Veterinary lab enables Cornell's COVID-19 surveillance | Nev. veterinarians brace for RHDV2 | Spay, neuter clinic waitlist ballooned as pandemic set in
August 6, 2020
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Veterinary Medicine Update
Cornell University's College of Veterinary Medicine will contribute to a campus COVID-19 surveillance plan by processing samples in the university's Animal Health Diagnostic Center, which received approval from New York state to do so. The university plans to test people upon arrival to campus as well as upon onset of symptoms or exposure to COVID-19, while also conducting regular surveillance testing.
Full Story: The Cornell Daily Sun (Cornell University) (8/4) 
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Nev. veterinarians brace for RHDV2
(Johan Ordonez/Getty Images)
Because of rabbits' ecosystem roles, rabbit hemorrhagic disease virus 2 is of concern even in areas like Nevada that have healthy lagomorph populations. Nevada Department of Wildlife veterinarian Nate LaHue says the state is monitoring wild populations after one case was confirmed in the state in June, and state veterinarian Amy Mitchell urges owners of domestic rabbits to prioritize biosecurity to keep their pets safe.
Full Story: Las Vegas Review-Journal (tiered subscription model) (8/5) 
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The Pet Community Center in Nashville, Tenn., has a waiting list of about 900 cats scheduled for spay and neuter surgeries -- the first time the center has had any type of backlog since opening its clinics in 2014. The facility was closed for nine weeks, and after reopening had to maintain safe conditions for staff, complicating efforts to catch up.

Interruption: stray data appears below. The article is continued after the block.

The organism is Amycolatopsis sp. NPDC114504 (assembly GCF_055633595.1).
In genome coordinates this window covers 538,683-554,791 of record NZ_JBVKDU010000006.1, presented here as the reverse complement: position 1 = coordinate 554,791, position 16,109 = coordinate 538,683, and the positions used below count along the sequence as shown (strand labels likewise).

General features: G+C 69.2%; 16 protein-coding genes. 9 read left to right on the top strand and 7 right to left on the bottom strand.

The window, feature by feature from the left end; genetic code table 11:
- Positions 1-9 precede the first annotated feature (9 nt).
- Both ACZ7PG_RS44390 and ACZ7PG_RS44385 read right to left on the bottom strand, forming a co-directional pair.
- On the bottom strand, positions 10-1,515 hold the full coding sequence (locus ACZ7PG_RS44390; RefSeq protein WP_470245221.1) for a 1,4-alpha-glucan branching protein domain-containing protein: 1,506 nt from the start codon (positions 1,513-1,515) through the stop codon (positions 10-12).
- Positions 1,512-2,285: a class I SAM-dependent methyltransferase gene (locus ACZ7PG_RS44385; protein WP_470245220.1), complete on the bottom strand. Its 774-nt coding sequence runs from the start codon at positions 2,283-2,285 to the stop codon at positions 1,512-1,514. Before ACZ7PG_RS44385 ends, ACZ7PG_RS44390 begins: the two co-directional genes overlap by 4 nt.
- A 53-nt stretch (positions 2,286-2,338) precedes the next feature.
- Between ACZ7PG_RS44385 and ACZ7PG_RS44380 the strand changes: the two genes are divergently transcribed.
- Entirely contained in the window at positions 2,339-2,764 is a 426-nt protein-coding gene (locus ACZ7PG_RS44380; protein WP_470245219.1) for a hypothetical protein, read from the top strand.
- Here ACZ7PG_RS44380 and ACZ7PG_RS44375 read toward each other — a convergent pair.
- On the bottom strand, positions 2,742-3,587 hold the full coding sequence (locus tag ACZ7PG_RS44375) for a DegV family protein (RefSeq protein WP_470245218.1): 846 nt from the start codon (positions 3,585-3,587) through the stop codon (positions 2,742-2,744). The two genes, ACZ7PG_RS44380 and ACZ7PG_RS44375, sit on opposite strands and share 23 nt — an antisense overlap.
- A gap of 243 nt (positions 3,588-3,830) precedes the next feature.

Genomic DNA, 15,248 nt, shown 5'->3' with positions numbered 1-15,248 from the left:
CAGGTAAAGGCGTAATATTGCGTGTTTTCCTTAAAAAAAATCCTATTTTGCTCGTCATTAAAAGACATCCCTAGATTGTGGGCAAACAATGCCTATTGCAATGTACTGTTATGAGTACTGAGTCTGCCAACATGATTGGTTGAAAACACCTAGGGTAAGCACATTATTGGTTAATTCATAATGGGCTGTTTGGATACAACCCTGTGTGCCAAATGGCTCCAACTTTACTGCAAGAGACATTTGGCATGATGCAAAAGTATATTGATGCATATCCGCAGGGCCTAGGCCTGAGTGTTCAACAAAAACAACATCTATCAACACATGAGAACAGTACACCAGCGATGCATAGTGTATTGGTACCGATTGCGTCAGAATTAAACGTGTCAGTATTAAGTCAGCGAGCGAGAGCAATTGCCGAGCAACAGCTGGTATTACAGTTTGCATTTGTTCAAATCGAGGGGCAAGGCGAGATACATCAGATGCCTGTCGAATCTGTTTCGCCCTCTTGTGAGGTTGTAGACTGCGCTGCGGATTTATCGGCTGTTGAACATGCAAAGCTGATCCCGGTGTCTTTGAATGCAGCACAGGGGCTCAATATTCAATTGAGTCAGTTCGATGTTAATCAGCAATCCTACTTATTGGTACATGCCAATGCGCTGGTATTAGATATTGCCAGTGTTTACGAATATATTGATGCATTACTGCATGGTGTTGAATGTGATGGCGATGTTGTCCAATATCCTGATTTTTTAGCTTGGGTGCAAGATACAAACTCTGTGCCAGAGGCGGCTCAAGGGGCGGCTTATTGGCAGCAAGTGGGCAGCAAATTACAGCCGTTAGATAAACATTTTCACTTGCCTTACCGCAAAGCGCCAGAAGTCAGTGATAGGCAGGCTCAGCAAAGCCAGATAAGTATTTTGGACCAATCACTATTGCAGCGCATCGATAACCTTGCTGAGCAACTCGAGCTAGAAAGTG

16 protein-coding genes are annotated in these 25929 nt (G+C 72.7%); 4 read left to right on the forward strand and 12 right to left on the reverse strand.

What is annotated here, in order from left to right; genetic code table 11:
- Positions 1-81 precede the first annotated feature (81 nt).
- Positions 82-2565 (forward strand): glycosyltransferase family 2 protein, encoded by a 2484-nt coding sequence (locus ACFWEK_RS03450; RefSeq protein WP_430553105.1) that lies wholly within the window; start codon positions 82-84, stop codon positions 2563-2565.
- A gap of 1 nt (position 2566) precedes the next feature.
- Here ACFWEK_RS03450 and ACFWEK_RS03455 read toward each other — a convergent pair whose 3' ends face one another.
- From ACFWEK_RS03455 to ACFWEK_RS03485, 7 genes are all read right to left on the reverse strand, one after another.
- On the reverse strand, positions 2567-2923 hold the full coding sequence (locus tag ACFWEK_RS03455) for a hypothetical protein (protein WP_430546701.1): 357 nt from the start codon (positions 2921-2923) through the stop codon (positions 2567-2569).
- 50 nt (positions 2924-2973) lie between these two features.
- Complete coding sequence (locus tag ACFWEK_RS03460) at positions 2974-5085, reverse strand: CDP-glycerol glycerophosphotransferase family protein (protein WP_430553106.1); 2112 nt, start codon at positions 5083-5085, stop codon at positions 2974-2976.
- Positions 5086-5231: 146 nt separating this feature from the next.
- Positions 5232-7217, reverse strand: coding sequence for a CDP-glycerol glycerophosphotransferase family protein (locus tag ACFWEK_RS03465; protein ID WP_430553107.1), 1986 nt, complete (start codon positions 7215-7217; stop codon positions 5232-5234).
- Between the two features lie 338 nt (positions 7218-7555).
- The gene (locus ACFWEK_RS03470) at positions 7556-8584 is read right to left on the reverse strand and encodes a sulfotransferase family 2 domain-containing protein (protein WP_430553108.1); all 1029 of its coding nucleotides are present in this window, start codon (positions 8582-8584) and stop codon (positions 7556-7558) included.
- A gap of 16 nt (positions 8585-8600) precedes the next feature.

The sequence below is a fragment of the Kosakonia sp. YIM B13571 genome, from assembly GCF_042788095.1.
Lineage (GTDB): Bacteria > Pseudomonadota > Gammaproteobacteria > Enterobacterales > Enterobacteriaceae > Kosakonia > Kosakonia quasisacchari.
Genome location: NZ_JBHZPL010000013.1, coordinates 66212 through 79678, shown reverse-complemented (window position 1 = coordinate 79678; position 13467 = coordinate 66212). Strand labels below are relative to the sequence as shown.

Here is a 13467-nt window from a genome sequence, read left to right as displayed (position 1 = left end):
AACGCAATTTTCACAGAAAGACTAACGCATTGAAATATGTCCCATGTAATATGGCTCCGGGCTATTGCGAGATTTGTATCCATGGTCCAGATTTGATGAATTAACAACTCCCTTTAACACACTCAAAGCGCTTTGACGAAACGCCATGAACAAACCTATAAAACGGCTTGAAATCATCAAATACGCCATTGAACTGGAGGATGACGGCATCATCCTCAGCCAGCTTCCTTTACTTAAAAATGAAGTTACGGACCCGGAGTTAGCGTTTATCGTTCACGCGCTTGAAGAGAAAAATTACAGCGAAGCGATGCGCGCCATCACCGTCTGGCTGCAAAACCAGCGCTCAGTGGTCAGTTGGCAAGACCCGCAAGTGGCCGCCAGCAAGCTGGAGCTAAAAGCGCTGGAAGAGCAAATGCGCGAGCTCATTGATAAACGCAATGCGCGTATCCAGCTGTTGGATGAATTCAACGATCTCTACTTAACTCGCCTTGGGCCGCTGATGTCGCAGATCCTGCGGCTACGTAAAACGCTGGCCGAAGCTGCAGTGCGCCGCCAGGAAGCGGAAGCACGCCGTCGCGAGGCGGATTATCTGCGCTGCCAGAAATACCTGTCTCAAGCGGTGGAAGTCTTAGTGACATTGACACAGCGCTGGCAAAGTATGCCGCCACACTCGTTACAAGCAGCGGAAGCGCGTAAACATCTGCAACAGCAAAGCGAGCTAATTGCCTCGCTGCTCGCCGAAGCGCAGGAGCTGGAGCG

Full Story: USA Today/Nashville Tennessean (8/5) 
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A horned, herbivorous dinosaur known as Centrosaurus apertus had an advanced case of osteosarcoma, according to findings from a fossilized fibula, and the discovery suggests "dinosaurs were not only afflicted by bone cancer but probably all sorts of other cancers that we see in vertebrates today," says paleontologist David Evans. The study, reported in the Lancet Oncology, relied on high-resolution CT and 3D CT reconstruction to examine the bone, but the authors say the location of the fossil suggests the animal was killed by a flood, not cancer.
Full Story: National Public Radio (8/4),  HealthDay News (8/4) 
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Horses tend to conceal illness, so signs that they are sick can be subtle, according to veterinarian Elizabeth Davis of Kansas State University, who says a change in eating habits can be a prime indicator that something is wrong. Texas A&M University veterinary resident Kari Bevevino says defecation changes and a quieter-than-usual demeanor can also signal problems, along with lethargy and other unusual behavior, Dr. Davis says.
Full Story: The Horse (8/4) 
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Animal News
Dairy cows form bonds by grooming, study finds
(Pixabay)
Social grooming strengthens bonds between dairy cows, and age, social rank and repeated grooming between the same animals play a role in those bonds, researchers report in Frontiers in Veterinary Science. The team studied 38 cows at a Chilean agricultural research station, and said the findings underscore the value of monitoring herd interactions and investigating when social grooming declines.
Full Story: United Press International (8/4) 
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Around the Office
Inviting input from direct reports is good for them and for the business, writes Ken Blanchard. "The positive results are two-fold: The employee has more job satisfaction and the organization benefits from the employee's knowledge," he writes.
Full Story: How We Lead blog (8/5) 
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AVMA Today
On Aug. 22, prior to the closing session of AVMA Virtual Convention 2020, Dr. Anthony Fauci, director of the National Institute of Allergy and Infectious Diseases (NIAID), will deliver a special message to all attendees with an update on the COVID-19 pandemic, as well as how veterinarians and AVMA members have stepped up during this unprecedented time. Visit the AVMA Convention website to learn more and register.
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